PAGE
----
To hear enthusiasts tell it, the technique of additive manufacturing, better known as 3D printing, has the potential to change not just manufacturing, but the world.
3D printing today makes prototyping and manufacturing complex, custom objects simpler but tomorrow, everyone will have a 3D printer on their desk and make their own sneakers and hats.
3D printing is getting hyped right now, with a front page story in The Economist and a long article in the Times, but we actually think it is underhyped.
Even if it fails to meet some of the expectations of its boosters (and that’s not a foregone conclusion), 3D printing will still probably become an enormous industry and have a tremendous impact on how we buy, sell and produce things.
What Is 3D Printing?
Technically, here’s — very roughly — how 3D printing works: a big machine takes a raw material, today mostly plastics and some metals, and melts them into a microscopic layer. And then another layer. And then another layer. Until you end up with an actual object.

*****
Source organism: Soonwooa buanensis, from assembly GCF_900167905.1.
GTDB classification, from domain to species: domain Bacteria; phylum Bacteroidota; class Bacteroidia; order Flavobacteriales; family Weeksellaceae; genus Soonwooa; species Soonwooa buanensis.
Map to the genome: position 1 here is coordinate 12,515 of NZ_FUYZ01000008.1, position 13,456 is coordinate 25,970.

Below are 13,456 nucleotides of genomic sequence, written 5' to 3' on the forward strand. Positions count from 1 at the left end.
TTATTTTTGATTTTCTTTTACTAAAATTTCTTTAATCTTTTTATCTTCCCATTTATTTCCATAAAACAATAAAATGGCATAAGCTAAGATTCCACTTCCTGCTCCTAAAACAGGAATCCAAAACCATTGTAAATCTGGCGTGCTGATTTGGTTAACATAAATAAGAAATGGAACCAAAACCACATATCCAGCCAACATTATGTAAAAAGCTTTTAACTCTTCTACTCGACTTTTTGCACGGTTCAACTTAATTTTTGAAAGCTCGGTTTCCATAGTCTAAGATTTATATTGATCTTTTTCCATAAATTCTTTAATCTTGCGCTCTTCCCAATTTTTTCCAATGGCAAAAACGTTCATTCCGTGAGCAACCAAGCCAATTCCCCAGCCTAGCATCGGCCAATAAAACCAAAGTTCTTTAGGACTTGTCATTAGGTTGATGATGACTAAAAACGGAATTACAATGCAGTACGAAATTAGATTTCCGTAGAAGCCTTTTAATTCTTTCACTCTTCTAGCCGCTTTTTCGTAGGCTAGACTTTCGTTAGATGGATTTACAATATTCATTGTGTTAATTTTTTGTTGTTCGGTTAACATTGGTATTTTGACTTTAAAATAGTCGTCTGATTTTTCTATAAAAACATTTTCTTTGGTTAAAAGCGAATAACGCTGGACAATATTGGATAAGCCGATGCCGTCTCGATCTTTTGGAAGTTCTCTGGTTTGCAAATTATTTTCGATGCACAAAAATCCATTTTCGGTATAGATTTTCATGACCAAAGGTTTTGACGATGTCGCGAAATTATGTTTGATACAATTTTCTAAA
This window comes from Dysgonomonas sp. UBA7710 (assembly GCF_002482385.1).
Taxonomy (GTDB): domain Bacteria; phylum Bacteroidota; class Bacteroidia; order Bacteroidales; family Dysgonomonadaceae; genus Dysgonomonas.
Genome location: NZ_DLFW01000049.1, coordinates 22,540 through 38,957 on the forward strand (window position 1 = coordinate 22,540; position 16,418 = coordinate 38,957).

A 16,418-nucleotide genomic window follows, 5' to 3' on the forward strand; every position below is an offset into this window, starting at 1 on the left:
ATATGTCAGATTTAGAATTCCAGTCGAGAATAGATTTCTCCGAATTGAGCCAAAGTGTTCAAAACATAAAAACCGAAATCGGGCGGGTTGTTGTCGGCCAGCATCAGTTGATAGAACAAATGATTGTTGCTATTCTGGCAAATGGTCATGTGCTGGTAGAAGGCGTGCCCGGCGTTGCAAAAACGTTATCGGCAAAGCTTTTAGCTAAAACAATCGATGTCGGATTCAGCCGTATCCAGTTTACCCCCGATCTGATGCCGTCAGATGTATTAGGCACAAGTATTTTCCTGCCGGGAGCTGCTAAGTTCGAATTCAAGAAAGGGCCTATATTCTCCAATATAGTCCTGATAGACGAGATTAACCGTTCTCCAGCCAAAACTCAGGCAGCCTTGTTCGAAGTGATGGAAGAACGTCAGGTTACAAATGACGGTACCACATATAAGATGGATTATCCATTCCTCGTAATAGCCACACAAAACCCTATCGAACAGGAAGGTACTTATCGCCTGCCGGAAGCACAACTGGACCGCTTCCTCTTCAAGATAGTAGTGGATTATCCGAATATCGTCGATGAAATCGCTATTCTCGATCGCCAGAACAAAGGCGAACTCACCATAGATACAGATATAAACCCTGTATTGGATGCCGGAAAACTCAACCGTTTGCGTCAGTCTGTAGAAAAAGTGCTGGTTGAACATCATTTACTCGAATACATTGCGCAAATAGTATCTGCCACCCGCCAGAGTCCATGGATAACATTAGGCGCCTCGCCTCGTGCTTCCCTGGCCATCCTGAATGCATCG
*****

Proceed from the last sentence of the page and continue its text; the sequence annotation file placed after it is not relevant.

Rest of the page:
Thanks to 3D printing, to manufacture something today, you need only a printer, raw material, and software to tell the printer what to print. This is why it’s a big deal: it’s potentially the biggest change in how we make things since the invention of assembly lines made the modern era possible.
3D Printing Today
What does 3D printing look like today? According to several reports, the sale of 3D printers and associated services like software is already a billion dollar market. But nobody disputes that 3D printing is very far from a utopian 3D-printer-on-every-desk future.
Today most 3D printing technology uses too few materials, and is too crude in some ways, for most finished products we buy today.
Here’s what people mostly use 3D printing for these days: